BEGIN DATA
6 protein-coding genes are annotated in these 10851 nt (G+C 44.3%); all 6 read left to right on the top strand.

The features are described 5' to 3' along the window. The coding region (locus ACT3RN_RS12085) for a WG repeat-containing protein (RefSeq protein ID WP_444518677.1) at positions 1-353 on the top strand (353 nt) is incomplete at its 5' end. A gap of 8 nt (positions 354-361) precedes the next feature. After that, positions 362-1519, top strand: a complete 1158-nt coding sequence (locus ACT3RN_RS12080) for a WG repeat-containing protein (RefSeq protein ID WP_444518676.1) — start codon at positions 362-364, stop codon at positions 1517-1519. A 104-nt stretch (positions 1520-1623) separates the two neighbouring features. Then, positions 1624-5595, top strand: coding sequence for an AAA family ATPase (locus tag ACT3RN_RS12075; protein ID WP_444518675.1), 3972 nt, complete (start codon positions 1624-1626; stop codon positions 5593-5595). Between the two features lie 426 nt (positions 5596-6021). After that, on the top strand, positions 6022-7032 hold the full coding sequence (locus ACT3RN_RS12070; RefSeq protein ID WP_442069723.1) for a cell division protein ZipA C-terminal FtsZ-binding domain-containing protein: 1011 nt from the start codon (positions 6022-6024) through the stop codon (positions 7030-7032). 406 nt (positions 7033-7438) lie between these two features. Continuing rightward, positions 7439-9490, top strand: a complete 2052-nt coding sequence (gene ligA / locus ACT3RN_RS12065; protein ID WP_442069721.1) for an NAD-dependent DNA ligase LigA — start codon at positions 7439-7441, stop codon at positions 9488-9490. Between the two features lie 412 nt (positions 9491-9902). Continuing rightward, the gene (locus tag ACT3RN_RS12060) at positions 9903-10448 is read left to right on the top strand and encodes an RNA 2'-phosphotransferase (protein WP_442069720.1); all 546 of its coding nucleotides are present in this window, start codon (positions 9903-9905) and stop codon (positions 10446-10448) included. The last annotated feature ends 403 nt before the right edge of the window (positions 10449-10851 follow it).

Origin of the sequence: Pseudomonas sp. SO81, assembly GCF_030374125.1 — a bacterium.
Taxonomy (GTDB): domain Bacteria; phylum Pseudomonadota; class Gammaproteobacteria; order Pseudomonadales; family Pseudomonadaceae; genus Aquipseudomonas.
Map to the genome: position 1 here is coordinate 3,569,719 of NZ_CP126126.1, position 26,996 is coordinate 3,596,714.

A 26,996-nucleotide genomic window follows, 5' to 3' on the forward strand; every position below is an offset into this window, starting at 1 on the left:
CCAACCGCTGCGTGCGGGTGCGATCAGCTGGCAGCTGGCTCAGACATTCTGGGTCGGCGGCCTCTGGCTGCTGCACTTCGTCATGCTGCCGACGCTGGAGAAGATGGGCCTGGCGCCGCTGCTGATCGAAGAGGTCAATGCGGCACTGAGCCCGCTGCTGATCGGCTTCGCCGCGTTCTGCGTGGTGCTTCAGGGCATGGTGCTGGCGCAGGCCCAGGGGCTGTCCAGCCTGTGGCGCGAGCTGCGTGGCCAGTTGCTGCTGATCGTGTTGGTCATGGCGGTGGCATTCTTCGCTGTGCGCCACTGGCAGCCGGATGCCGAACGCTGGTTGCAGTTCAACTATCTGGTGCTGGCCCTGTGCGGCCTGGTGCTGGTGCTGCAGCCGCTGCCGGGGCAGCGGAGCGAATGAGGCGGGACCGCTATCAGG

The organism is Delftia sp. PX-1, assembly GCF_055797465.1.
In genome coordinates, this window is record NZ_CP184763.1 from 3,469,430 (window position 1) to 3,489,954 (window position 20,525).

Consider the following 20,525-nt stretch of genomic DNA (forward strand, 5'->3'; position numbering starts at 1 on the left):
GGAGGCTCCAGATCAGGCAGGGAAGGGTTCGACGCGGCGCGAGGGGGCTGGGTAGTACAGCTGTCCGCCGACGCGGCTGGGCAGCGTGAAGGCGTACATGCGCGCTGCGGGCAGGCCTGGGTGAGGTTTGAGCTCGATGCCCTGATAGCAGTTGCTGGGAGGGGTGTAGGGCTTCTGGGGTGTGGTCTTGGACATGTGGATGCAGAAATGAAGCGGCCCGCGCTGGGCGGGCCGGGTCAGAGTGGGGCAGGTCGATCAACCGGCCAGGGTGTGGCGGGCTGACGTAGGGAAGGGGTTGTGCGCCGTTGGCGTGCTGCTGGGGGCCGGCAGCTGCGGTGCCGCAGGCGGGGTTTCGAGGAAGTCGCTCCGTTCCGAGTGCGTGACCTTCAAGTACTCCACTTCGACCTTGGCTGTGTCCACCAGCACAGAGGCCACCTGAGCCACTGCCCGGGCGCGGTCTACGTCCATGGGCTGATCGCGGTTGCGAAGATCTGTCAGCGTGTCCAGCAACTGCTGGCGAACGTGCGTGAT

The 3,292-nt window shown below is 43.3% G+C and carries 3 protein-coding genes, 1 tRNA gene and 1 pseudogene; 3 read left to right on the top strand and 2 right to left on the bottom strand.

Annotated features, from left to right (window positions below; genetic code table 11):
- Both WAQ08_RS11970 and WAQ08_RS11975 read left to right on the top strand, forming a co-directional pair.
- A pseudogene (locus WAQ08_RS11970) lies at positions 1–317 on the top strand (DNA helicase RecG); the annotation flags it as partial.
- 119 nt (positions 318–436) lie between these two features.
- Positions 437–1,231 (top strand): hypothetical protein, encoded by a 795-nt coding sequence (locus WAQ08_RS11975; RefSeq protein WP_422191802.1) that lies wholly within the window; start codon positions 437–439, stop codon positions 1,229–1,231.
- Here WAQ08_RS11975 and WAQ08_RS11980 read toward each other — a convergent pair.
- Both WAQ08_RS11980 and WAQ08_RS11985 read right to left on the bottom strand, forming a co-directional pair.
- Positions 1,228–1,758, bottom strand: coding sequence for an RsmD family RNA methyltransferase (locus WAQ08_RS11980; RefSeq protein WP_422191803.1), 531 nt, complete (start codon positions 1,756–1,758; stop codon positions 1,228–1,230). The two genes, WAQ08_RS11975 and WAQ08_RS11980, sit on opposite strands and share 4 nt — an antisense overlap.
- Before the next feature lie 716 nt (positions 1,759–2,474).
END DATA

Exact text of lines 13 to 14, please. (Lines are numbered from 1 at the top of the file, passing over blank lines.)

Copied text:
Annotated features, from left to right (window positions below; genetic code table 11):
- Both WAQ08_RS11970 and WAQ08_RS11975 read left to right on the top strand, forming a co-directional pair.